It's MORNING EDITION, from NPR News. I'm Renee Montagne.
LINDA WERTHEIMER, HOST:
And I'm Linda Wertheimer. Just one day after we learned the National Security Agency has been secretly collecting telephone records from millions of Americans, it's been revealed that the agency is also running a massive Internet surveillance program.
Shengqiao Chen spent two and a half years at York County prison while his asylum case was pending. He has been living in the United States for longer than he lived in China, and has no immediate family left in his native Fujian Province. Few people call him by his Chinese given name any longer — his wife and children know him only as Sean.
Credit Diptych by Katja Heinemann for NPR
Shengqiao Chen, left, met Zehao Zhou while in prison waiting for asylum. Zhou was his translator. Here, Zhou shares memorabilia with Chen — 20 years after the Golden Venture arrived in the U.S.
In 1993, a freighter ran aground off Queens, N.Y. The Golden Venture had nearly 300 people on it who were being smuggled into the U.S. from China.
Passengers cited China's forced-sterilization program and governmental persecution from political expression as reasons to climb aboard the Golden Venture. Some paid the smugglers $30,000 to board the ship. An organized crime syndicate would front the money, and the passengers would have to work off the debt, often in restaurants like indentured servants.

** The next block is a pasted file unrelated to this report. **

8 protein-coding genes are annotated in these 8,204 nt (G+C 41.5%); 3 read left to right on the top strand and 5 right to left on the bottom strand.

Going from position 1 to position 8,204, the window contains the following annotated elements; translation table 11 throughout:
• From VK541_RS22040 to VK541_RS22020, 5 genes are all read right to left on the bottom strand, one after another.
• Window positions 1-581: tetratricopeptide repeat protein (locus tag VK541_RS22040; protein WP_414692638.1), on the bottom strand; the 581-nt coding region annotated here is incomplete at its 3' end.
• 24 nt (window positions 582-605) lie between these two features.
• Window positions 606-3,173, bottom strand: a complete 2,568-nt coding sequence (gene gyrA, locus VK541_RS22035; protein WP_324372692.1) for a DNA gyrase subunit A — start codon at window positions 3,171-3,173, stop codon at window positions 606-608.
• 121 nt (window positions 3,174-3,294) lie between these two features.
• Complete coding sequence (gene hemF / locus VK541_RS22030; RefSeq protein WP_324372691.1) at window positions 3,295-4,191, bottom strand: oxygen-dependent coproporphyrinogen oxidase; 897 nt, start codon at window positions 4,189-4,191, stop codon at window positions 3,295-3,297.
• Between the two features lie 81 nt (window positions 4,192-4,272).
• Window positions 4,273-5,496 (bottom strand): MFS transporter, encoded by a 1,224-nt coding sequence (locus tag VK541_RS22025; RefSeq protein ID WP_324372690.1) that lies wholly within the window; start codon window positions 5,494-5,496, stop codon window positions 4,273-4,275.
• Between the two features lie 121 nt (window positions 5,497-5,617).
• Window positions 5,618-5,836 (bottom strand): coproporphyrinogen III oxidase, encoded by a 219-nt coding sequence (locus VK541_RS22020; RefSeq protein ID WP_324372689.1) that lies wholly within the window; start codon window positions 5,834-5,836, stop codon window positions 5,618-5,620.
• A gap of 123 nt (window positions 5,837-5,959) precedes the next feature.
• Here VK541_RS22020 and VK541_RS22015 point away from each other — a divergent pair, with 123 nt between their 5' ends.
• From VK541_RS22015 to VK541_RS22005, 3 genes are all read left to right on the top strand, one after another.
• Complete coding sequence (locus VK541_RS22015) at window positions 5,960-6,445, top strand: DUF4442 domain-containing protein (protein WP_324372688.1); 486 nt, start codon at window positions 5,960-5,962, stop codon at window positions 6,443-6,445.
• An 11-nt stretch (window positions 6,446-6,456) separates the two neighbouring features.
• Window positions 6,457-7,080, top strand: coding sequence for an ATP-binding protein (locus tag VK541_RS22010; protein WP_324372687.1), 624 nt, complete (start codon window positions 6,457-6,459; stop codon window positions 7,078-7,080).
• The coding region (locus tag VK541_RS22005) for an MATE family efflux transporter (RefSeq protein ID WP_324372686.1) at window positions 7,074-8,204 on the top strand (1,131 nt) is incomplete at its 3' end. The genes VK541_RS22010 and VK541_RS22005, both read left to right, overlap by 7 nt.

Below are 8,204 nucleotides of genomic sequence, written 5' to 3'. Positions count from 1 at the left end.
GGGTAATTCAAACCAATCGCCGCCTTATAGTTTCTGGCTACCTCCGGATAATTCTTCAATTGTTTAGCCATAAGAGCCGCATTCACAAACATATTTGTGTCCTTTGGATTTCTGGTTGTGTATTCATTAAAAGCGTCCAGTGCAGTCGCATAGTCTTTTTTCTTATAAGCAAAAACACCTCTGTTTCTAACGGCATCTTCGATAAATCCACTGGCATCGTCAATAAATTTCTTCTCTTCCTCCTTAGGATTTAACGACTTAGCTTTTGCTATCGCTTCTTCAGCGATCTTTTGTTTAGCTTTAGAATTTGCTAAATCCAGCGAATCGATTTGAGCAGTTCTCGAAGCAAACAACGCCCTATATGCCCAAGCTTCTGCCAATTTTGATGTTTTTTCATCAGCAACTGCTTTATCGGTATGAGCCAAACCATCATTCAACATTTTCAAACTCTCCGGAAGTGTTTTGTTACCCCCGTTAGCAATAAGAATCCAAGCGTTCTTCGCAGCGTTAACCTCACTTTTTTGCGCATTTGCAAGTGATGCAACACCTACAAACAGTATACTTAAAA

For the past 42 years, José-Luis Orozco has been entertaining children with songs he sings in English and Spanish. He's passionate about teaching children to be bilingual through music, and he's also written books for kids.
"Let's say hello to each other," he says to a crowd of preschoolers at the Los Angeles Times Festival of Books. "Buenos días," he sings.
Originally published on Wed July 17, 2013 10:57 am
This month on Heavy Rotation — the series in which public-radio hosts and DJs share their favorite new songs — we have music from all over the map. Hip-hop, punk, EDM, folk, pop: It's all here. Meet this month's panel of pickers:
David Dye, host of NPR's World Cafe
Rita Houston, program director of WFUV in New York City
David Brown, host of Texas Music Matters for KUTX in Austin
Jessi Whitten, music director at Colorado Public Radio's OpenAir indie station
Good morning. I'm Renee Montagne. The mystery is over. Yesterday, Gloria MacKenzie of Florida showed up at the lottery office, revealing herself as the winner of last month's record Powerball jackpot. The 84-year-old opted to take her winnings in a lump sum, rather than over time: $371 million, the largest sole jackpot winner in U.S. lottery history. MacKenzie said she bought her ticket at a supermarket, where another lottery player let her cut in line. It's MORNING EDITION. Transcript provided by NPR, Copyright NPR.